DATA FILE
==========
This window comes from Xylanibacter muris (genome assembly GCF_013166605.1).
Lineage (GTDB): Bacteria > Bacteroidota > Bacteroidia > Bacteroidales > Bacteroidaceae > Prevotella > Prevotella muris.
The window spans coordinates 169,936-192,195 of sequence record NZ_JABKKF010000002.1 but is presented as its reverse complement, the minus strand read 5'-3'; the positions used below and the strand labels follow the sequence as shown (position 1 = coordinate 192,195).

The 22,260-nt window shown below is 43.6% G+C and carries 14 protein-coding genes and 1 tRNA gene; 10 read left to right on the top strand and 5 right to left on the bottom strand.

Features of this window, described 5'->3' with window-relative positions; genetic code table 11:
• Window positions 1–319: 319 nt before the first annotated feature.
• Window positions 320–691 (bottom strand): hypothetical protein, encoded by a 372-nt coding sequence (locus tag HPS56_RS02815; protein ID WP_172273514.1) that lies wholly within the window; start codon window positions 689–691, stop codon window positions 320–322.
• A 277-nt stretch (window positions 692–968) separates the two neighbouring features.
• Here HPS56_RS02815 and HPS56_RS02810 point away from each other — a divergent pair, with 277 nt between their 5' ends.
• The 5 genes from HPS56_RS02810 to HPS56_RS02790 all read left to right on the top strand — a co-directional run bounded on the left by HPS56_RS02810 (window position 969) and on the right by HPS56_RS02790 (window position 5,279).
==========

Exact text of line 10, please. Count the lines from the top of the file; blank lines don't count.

• The 5 genes from HPS56_RS02810 to HPS56_RS02790 all read left to right on the top strand — a co-directional run bounded on the left by HPS56_RS02810 (window position 969) and on the right by HPS56_RS02790 (window position 5,279).